The first thing I noticed about Digitalbranch.net is the strong Christian lean that’s evident from the introduction
splash page. The weblog describes itself as “One man’s thoughts, poetry, and writings – an attempt to reach
humanity and the people of God” and there’s a quote from Jeremiah as well as several Christian oriented webring
memberships. The site is owned by Mark Jedrzejczyk and it’s been online for quite a while.
The archives dates back to October 2002, but the “first” post on the 8th of October goes into the hosting
troubles that Mark has encountered, resulting in the site being offline for a period of time. The pre-October 2002
archives are not fully up yet, but Mark has done a good job in re-posting several of the more noteworthy entries.
He’s also clearly marked the re-posts as such (usually with a header detailing the original post’s timeframe) and
I found this to be a nice touch.
The blog posts are mostly about issues related to Christianity and Mark’s poetries and stories, which also
tends to have a biblical motif, from my subjective opinion. This can limit the site’s potential audience, but I
found it interesting to read about Mark’s struggle with depression during the end of 2002 and early 2003 (from
what I can see) and his ways of dealing with it within a Christian context. Mark might take exception with this
though, as he mentions that “sad” would be a better adjective and “wanderer” an even more suitable one in his 9th April 2003 post.
I’ve also found his commentaries to be interesting, particularly the one in February 2002 regarding
“apostolicity” and his views about atheism and the meaning of life in May 2003. I consider myself a Christian and
I’m fairly familiar with the scripture, so I can relate to Mark’s posts, although his views are slightly more
fundamentalist than mine. Unfortunately, the blog does not get updated very often, each month averages about 10
posts, but most of the posts are well thought out writings, and that somewhat makes up for the irregular posts.
Besides the main blog, there’s also a sidebar with links to articles, poetry and stories that Mark has
written. There’s a very nice feature in those individual categories where the “last updated” date is listed on the
top. This is a good way of telling if the menu items have been recently added to, and it certainly seems to be
something that will be appreciated by the readers.
The articles are further subdivided to General Writings (issues related to Christians), General Textual
Studies (Mark’s writings on various books in the bible), General Topical Studies (history of Christianity and
other related issues), and Mark’s senior paper. There is an article in General Writings titled “The Problem of
Christian Apathy” which I felt was a very interesting read. I can see that this is a common occurrence in many
Christians today, including myself, and I was moved by this article because of the strong resonance the subject
has with me.
Revelation is my favorite book in the bible (as can be seen from my site’s URL) and I enjoyed Mark’s studies
on that book entitled “Exegesis of Revelation 13:1-8” in General Textual Studies. Most of his writings have a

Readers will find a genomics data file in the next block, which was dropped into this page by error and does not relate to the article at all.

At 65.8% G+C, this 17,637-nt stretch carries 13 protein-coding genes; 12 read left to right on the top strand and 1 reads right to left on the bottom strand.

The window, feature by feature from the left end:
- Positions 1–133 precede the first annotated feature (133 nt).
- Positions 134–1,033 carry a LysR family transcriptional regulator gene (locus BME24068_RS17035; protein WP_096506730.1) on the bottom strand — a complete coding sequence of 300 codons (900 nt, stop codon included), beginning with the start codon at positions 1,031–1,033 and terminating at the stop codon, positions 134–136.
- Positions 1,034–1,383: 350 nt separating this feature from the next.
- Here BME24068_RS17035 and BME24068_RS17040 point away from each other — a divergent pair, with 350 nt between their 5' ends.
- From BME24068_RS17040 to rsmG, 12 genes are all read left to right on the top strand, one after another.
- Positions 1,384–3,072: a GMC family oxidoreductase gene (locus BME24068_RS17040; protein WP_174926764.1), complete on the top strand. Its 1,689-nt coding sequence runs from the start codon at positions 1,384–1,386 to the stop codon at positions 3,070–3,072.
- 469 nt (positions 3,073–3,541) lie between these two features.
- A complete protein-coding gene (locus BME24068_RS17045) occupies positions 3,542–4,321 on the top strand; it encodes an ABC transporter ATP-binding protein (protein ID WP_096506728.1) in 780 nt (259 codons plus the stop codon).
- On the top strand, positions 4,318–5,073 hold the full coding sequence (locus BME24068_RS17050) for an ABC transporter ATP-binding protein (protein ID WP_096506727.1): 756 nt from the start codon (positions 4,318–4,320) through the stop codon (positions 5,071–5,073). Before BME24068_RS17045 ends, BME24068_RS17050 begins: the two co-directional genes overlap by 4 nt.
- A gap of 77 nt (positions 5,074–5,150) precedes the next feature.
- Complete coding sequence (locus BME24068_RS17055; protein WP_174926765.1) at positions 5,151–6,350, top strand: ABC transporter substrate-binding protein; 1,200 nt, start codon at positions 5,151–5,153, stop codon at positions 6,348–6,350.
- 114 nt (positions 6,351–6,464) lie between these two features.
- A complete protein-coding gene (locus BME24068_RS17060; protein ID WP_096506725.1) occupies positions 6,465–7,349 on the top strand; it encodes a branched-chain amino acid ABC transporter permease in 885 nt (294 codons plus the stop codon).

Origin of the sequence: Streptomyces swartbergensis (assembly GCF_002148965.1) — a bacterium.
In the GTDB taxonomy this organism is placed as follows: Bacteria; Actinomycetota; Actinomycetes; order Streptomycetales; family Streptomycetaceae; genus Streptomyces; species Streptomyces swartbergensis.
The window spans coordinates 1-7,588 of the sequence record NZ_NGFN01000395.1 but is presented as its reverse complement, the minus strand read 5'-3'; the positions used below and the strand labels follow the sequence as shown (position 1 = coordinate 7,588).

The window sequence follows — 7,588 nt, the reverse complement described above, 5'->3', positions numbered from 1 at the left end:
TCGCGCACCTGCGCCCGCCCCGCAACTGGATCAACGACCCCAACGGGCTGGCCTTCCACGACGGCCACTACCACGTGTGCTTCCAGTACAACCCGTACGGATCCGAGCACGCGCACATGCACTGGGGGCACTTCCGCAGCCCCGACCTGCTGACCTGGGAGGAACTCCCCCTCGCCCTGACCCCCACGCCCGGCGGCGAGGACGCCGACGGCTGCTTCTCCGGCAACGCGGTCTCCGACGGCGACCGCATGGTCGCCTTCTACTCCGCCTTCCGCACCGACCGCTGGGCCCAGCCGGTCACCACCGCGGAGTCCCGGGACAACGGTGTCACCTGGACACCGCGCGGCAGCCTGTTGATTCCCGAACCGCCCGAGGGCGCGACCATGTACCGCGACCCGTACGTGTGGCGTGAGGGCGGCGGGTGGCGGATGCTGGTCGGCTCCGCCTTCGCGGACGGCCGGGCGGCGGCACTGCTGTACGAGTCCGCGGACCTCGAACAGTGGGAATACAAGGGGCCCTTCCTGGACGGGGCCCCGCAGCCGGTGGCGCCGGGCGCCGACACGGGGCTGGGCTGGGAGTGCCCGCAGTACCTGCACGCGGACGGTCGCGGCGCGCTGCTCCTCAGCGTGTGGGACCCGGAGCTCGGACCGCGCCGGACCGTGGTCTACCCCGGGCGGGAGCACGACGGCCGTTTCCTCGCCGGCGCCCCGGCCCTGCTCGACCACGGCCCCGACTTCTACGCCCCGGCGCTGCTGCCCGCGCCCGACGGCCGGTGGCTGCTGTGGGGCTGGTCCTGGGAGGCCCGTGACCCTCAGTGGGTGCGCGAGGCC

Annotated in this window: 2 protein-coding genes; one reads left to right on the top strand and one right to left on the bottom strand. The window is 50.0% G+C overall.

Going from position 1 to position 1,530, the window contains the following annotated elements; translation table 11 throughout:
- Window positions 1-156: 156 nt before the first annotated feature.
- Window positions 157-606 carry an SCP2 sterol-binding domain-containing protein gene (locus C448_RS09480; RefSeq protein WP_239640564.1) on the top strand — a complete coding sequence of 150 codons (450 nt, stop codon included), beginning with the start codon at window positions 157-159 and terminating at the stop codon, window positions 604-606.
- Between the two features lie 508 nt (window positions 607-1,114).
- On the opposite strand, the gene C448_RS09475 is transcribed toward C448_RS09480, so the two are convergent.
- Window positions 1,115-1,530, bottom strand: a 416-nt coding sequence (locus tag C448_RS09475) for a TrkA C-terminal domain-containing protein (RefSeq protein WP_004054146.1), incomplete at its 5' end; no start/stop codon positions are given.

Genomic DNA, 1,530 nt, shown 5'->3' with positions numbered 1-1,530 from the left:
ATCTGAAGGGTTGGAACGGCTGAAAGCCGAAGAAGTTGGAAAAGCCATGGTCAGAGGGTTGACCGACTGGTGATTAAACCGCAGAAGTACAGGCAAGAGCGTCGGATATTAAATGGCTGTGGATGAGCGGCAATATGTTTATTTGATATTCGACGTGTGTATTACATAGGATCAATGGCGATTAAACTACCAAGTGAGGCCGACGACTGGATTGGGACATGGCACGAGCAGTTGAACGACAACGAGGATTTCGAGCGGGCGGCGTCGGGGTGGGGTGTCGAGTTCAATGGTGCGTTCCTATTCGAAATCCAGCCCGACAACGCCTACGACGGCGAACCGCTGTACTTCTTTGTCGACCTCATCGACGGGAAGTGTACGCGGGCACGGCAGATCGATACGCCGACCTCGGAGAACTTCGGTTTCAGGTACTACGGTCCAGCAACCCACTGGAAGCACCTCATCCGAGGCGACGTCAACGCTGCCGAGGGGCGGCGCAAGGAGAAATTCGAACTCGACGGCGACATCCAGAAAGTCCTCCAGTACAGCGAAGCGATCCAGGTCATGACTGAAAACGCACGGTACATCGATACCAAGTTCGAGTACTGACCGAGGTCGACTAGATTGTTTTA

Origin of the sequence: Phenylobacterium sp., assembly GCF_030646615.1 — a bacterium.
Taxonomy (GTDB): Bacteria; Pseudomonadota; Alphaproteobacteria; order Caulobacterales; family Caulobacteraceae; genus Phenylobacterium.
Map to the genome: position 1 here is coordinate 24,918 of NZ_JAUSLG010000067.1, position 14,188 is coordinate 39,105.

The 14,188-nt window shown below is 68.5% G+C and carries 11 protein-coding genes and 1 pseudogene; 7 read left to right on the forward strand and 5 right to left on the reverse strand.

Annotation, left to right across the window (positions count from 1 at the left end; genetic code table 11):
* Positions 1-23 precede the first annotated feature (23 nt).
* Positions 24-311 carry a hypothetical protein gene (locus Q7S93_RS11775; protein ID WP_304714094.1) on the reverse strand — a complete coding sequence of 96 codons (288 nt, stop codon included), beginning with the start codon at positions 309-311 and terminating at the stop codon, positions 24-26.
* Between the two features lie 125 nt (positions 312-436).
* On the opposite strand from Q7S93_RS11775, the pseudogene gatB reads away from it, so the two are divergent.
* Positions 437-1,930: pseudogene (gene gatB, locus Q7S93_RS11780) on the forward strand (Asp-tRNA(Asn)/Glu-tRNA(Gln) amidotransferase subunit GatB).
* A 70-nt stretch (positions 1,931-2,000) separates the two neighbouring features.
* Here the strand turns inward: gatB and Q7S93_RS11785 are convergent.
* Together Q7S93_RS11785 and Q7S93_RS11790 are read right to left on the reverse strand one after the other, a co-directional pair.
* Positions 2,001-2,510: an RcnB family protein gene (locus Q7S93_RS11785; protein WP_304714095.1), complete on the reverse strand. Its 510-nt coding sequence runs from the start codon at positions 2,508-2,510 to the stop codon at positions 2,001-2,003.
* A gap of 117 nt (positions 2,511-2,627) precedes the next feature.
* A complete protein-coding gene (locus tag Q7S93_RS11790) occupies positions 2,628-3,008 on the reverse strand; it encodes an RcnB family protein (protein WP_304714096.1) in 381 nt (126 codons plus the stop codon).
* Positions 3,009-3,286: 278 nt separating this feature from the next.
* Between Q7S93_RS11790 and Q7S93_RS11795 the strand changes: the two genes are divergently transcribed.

bibliography at the end, which is another nice touch as interested readers can follow up the topic based on his
citations. The poetry section is nicely populated as well, but I can’t really comment on poetry since I don’t have
any background in this. The stories section has a couple of stories, and I recommend that interested readers take
a look at “Anguish”, which I interpreted as a metaphor for life after death.
The other links from the right hand sidebar is a Recommended Reading list and a message board. I actually read
Mark’s recommendation on C.S. Lewis’s “A Grief Observed” before reading his blog, and that was where I first
noticed Mark’s experience with sadness (to use his term). I have heard a lot about this book, but unfortunately,
my readings of C.S. Lewis’s works is limited to his Narnia series that I read during my childhood. The message
board is a good feature, but it’s not being used much by the readers of the site. The final items on the sidebar
are links to webrings, an awards section (where Mark lists the web awards his site has acquired) and a search
The design of Digitalbranch.net is clean and efficient, I liked the small sidebar and the “directory style”
browsing feature. By this, I’m referring to the hyperlinks that appear at the top when browsing into the
categories (eg Articles / General Writings / How to Pray). This allows for fast and easy navigation even when
browsing “deep” into the menu items. This is a very nice touch indeed.
The site is also optimized for users with a lower screen resolution, which is a rarity nowadays. The only
“flaw” I could find in the design is that I was expecting the large banner on top to be clickable and I’ve clicked
on the static image in vain several times before realizing that navigation to the main page is provided by the
“Home” link in the sidebar and also the top of blog pages. Design is not my forte, but I feel that the large
banner would be an ideal anchor to the main page.
Well, the site’s emphasis on Christian related issues would limit the appeal to readers who’s interested in
those issues, but that’s not necessarily a bad thing. Mark has thought about expanding the site’s focus to include
more subject matters, but decided that doing that will involve writing about “issues are not generally near and
dear to my heart”. I respect Mark’s decision and I agree that having a strong focal point on Christianity has its
appeal to similar minded readers. I recommend that everyone clicks through to Digitalbranch.net if you’re even
slightly interested in religion (and even if you’re not). At the very least, it’ll be an insight into Mark’s
devotion, which I’ve found to be nothing less than impressive. I’m giving it a 5 for the unique content and the
interesting articles and stories.